Does this look like a good buy?

Lincoln Continental

  1. Jerry Husky

    Jerry Husky New LVC Member

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  2. John 1983

    John 1983 LVC Member

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    Yes very reliable as long as you don't have any initial problems its unlikely you will develop any problems on the way
     
  3. John 1983

    John 1983 LVC Member

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    It looks taken care of on the outside....10,000 seems kinda high to me. Depends on what you like tho id get a newer car for 10grand
     
  4. Svets96

    Svets96 Well-Known LVC Member

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    It looks to be in real good shape. Like John said its all on what you want and want out of the vehicle.

    Good Luck with your decision.
     
  5. Firebrian

    Firebrian Active LVC Member

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    It's still a 42 yr old car. All major mechanical and electrical systems should be gone through carefully. It would be wise to carry a set of spares too (anything electrical in the engine bay that can prevent starting - like alternator, voltage regulator, distributor parts, timing light, etc.). When I drove to car shows in my 1960s Mopars I carried a ton of spare parts with me including a complete distributor, carb, etc...so I could get it going again if need be. Also carried belts, radiator cap, brake hoses..you name it.

    For $10K you could buy a 20K mile 2002 Lincoln Continental if one were out there. I'd feel much safer going cross country in one of those than a 69K mile 1976 Lincoln. That's plenty of miles to have a major/original suspension item fail on you. And spare parts might not be readily available. 42 yr old starter, ps pump, fuel pump, water pump, and AC system on this car? How about the radiator? Any of those if still original could be your next nightmare.

    I see lots of incorrect and slapped together parts in that engine bay from a cheap repro radiator cap to what appears to be a torn up flex hose on the front end of the air cleaner intake, red heating hoses?...nice try. Don't expect for these on-line "classic car dealers" to make a car right for you. Many of these are slapped together for profit only. I don't see signs of a previous loving owner in this one.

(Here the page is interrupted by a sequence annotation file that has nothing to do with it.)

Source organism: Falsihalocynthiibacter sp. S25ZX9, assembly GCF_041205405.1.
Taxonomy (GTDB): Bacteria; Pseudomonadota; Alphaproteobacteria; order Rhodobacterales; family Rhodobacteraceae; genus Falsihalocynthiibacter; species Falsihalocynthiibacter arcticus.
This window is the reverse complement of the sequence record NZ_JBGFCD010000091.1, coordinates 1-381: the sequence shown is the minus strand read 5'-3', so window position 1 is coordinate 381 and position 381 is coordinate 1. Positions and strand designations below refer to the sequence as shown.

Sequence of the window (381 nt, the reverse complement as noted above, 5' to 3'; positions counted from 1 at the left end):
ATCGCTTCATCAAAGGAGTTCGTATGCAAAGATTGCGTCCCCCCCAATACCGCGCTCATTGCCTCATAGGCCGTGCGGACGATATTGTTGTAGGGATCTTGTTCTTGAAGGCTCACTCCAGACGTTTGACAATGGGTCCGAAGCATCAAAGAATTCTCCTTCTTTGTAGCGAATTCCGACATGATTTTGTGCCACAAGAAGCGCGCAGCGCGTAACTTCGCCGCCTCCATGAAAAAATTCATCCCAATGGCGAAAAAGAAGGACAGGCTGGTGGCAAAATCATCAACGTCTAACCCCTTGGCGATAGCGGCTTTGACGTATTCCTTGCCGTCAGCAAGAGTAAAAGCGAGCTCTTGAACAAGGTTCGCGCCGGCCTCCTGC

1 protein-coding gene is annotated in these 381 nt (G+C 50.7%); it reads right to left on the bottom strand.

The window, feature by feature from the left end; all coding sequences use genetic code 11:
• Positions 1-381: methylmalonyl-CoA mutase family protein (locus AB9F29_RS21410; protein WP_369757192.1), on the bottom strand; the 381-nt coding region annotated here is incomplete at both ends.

A 1996-2002 Lincoln Continental would beat this car in every category...including net hp/torque, 0-60, mpg, comfort, braking, seat belt/air bag safety, etc. While the trans in a 2002 is a weak link, the old Ford transmissions weren't exactly known for getting much more than 75K-125K miles....assuming fluid had been changed regularly. No one has a clue how the fluids in this vehicle were serviced over those 69K miles. Sure it's nice on the outside and in the interior. But, you're key reliable items are completely unseen and probably unproven. Ensure you have the spare parts ready. Just because you get 50-200 problem free miles initially...is no proof for forecast on what you'll get by 500-3,000 miles.
     
    Last edited: Mar 24, 2018
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    • FlaOkie

      FlaOkie Active LVC Member

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      I don’t think long distance travel in something that old is a good idea, even if you have gone over it and replaced all the usual age/wear items.
      Today 70K miles may not be a lot, but back in 1976 it was.
      If, while on the road, far from home, a problem does arise, finding a replacement part in timely fashion, may be next to impossible.
      I think it best to keep something like this local, so if a problem does arise, you can get yourself and the car home without too much of a problem.

      If you want to travel long distances I would also suggest getting something newer.
       
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      • Svets96

        Svets96 Well-Known LVC Member